In early May the Minetta Tavern will close and fall into the hands of Keith McNally. We went by for a last visit and to hear the thoughts of owner Taka Becovic. Originally from Montenegro, near Albania, Taka first worked as a busboy at the Minetta Tavern. Thirteen years ago, he bought the place and kept every inch of it intact, including the Italian menu, which will change to French bistro food under McNally.
“I like old-fashioned places,” Taka said, “family-style Italian.” The music he had playing was Frank Sinatra, Keely Smith, Eydie Gorme, the music that must have been loved by the first owner, Eddie “Minetta” Sieveri, a fan of boxers, wrestlers, and starlets.
Sieveri returned to the Tavern every year for his birthday until his death. When the landlord raised the rent too high for Taka, Sieveri’s son tried to buy the place, but it was out of his reach too.
“I’ve got a regular customer in his 80s,” Taka told me, “When he heard I was selling he asked, How much do you need? A million? Two million? He was ready to give it to me.” Taka didn't disclose the new rent, but he bemoaned that prices in the area were all $50,000 a month and up, so we can imagine.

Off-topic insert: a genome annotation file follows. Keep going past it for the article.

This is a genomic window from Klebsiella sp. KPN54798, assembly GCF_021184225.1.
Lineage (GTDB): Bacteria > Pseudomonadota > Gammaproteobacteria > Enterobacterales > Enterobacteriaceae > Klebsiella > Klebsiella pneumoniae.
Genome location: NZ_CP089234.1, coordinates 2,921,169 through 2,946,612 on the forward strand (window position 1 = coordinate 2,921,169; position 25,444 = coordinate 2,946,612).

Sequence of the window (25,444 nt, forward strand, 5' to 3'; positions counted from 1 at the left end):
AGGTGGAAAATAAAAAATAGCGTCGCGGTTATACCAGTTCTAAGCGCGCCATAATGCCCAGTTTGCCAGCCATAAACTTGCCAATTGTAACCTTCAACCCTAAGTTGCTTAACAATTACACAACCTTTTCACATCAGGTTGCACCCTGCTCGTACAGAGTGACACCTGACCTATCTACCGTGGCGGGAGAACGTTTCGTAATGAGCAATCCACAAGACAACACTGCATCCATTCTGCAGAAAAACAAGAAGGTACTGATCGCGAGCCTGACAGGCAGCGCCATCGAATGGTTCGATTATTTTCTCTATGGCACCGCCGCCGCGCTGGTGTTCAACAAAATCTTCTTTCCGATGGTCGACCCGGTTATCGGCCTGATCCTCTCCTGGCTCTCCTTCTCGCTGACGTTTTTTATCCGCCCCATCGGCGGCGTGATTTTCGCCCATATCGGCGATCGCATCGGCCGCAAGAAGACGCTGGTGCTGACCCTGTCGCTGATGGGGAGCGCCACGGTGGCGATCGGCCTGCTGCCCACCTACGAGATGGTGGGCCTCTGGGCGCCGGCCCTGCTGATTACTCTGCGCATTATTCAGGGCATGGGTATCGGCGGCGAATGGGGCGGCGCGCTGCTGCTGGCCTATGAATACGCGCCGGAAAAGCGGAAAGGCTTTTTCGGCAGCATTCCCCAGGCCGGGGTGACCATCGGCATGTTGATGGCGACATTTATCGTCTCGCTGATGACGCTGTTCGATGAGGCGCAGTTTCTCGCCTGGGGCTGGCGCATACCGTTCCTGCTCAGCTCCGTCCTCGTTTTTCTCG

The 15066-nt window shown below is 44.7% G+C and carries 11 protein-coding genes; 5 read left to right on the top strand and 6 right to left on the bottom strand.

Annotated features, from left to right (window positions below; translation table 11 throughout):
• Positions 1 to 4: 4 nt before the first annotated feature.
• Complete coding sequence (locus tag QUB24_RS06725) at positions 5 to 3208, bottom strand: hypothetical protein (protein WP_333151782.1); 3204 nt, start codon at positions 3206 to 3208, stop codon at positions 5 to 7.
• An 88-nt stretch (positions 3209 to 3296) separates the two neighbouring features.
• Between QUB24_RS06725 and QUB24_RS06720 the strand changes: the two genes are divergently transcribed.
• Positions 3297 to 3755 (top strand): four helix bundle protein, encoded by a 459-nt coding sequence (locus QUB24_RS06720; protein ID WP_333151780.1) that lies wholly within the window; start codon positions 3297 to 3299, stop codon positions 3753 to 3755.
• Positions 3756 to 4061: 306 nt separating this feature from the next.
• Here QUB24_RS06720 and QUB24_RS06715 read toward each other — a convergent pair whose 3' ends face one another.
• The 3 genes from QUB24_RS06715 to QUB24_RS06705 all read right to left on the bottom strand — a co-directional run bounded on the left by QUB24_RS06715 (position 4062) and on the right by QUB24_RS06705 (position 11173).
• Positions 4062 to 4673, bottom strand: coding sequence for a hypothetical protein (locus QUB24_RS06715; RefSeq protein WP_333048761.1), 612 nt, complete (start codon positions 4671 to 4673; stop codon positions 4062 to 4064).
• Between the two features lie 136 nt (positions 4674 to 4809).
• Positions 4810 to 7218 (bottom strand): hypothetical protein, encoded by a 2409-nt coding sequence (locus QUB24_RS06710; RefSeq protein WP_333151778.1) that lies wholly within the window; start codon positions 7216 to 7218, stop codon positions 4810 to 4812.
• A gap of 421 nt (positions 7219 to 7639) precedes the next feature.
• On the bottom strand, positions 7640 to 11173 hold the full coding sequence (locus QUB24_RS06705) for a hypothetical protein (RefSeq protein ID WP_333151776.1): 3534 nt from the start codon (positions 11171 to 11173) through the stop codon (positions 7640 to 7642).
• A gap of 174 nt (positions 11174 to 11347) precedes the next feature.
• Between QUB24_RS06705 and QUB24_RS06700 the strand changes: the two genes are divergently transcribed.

When asked what his hopes are for the future of the place, Taka looked off into the distance. “It’s very hard,” he said, to think of saying goodbye. He hopes McNally won’t change the place too much. The wooden bar, with its stained-glass shelving, dates back to the Tavern’s opening in 1937. The walls are covered with priceless art and photographs. Taka’s favorite is the painting of legendary Village eccentric Joe Gould, but he won’t be taking it with him. McNally bought the whole lot, every last item, down to the hand-cut paper silhouettes that trim the top of the bar.
McNally has claimed he’s not going to change much, but Taka told me the tavern will be shut down from May until October, which means McNally will probably be doing a thorough renovation. Let’s hope he doesn’t turn this Village landmark into another Pastis.